DGIS “Heats-Up” in Scottsdale

October 23rd, 2014 by Howard Skolnik

Filed under: Associations, HazMat, Industry News, Skolnik Newsletter

While people usually don’t flock to the 110F+ temperatures of Phoenix in the summer, last’s month’s Dangerous Goods Instructor’s Symposium hosted by Labelmaster, had a record breaking turn-out with nearly 200 dangerous goods professionals attending. The conference opened with outstanding workshops including, LaQuita Donald demonstrating Effective Teaching Strategies, Sonia Irusta presenting DG Transport Realities and the Trainer, and Geoff Leach presenting an update of ICAO 2015. The following days were filled with riveting presentations by other industry leaders including Kristel Vermeersch, Mike Hoysler, Robert Jaffin, Shannon Mizell, Aaron Montgomery, Bob Benedict, Donna McLean, Bob Richard, Neil McCulloch and Rhonda Jessop. A notable highlight was the powerful presentation given by Wendy Buckley entitled, Lac Megantic — Anatomy of A Tragedy. The conference was held at the W Hotel and everyone enjoyed the social aspects of this annual networking opportunity. Held annually, the 2015 DGIS will be September 9-11 in St. Louis. To register for this free conference, contact Labelmaster.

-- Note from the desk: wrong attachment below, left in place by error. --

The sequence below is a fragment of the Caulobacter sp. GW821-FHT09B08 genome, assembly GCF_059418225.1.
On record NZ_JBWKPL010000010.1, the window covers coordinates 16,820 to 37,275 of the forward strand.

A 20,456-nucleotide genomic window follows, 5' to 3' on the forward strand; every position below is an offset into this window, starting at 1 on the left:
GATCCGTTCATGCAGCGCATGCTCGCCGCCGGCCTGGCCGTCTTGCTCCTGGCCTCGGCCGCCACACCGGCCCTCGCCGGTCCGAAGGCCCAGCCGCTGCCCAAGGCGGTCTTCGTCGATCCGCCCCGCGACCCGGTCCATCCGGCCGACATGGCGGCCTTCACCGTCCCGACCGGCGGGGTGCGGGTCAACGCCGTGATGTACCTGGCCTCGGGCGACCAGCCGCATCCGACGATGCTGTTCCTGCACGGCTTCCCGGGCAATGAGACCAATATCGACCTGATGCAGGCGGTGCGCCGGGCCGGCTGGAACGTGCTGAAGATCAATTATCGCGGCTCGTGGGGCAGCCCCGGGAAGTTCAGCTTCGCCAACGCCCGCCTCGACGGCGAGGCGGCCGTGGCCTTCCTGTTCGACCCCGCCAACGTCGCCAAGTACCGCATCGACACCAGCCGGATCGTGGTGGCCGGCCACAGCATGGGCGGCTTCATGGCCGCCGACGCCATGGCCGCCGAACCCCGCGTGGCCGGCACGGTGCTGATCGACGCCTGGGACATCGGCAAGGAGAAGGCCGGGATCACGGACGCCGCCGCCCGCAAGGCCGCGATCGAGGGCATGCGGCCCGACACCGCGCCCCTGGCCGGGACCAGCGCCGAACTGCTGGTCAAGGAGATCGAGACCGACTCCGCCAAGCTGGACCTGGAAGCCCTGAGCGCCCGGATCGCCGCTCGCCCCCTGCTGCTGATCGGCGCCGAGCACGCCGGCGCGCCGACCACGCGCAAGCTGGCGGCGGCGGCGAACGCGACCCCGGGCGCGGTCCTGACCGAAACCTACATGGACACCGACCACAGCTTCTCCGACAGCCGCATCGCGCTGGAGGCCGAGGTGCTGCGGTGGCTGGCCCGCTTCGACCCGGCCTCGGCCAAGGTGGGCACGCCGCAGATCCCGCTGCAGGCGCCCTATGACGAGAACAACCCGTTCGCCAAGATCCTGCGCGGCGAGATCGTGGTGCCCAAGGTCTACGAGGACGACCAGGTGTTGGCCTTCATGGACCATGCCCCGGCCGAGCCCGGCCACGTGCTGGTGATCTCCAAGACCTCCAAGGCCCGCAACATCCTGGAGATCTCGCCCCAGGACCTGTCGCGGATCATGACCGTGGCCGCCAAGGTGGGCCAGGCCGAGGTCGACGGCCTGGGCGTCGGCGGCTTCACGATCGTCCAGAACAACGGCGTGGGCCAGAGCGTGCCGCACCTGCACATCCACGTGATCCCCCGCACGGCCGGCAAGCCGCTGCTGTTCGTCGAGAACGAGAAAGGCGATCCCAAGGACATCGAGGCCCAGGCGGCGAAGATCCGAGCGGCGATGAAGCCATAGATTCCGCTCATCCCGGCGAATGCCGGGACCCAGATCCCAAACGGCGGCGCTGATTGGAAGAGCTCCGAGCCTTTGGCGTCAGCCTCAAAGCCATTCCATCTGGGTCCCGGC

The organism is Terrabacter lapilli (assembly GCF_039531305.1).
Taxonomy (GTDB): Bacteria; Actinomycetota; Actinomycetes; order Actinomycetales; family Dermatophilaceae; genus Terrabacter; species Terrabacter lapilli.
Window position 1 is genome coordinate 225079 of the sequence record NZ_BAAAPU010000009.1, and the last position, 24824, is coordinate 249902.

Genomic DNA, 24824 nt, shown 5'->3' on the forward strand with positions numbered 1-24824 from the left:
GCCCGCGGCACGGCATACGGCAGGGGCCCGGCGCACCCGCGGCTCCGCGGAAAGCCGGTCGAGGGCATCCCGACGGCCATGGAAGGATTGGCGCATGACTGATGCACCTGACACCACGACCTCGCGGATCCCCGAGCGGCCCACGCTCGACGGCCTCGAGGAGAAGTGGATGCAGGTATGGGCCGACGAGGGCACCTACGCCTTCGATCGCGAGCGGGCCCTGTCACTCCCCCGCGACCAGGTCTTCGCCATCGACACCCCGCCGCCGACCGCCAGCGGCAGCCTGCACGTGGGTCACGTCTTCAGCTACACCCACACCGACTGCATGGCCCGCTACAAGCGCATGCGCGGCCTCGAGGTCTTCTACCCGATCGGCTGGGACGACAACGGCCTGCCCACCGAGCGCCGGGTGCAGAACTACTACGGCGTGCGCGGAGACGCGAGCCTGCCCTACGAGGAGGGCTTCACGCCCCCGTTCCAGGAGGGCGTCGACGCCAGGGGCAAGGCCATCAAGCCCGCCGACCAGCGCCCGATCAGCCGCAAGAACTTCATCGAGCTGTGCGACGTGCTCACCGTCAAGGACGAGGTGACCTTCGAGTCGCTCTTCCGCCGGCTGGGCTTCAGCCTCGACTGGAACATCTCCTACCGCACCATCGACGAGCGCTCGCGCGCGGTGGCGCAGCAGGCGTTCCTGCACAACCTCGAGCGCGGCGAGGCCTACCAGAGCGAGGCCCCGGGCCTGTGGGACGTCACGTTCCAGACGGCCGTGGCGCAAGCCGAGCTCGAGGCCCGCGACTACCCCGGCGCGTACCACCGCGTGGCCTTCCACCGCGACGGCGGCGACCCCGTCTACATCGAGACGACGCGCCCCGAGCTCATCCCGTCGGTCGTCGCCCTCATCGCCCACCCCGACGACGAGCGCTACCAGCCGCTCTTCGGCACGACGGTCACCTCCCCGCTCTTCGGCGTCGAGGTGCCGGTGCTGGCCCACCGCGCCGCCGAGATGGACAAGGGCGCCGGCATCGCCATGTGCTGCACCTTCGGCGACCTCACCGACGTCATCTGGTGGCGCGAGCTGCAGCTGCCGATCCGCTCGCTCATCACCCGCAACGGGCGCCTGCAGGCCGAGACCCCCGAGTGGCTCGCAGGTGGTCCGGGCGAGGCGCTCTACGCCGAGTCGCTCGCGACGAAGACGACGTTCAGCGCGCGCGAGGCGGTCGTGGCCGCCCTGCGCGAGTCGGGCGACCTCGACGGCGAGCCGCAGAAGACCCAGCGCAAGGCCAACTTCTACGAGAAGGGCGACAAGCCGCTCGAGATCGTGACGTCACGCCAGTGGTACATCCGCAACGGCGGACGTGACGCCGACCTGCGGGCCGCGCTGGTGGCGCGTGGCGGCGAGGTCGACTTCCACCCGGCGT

Fines for In-Transit Leakage are Costly!

May 29th, 2014 by Howard Skolnik

Filed under: Associations, DOT/UN, HazMat, Skolnik Newsletter

Being a shipper brings packaging liability issues that can be costly if that package leaks while in transportation. At a recent conference of the Council for the Safe Transport of Hazardous Articles (COSTHA), we learned that UPS and FedEx have the greatest number of documented incidents of hazmat spills. It’s understandable as both companies ship, by far, the most packages of any carrier in the US. Plus, where many incidents go undocumented, UPS and FedEx document every spill. As an example of potential shipper liabilities, here is what happened when a non-compliant shipment of 1 gallon of a flammable adhesive was discovered leaking in transit.

On September 16, 2013, Amazon employees improperly shipped a package containing flammable liquid adhesive by air on Federal Express (FedEx) from Whitestown, Ind., to Boulder, Colo. FedEx employees in Boulder discovered a gallon container of the adhesive was leaking. The adhesive is classified as a hazardous material (HazMat) under Department of Transportation regulations. Amazon offered the shipment without the requisite shipping papers or emergency response information, and did not mark, label, or properly package the shipment. Amazon also failed to properly train its employees in preparing HazMat packages for shipment by air. Amazon paid in full a $91,000 civil penalty that the U.S. Department of Transportation’s Federal Aviation Administration (FAA) had proposed against the Seattle, Washington company for violating Department of Transportation Hazardous Materials Regulations.

Note that the fine went to the reseller, Amazon, not the original packaging manufacturer. It is the entity that introduces the package to transit that carries the liability.

Check out the complete line of Skolnik Hazmat shipping drums in carbon and stainless steel.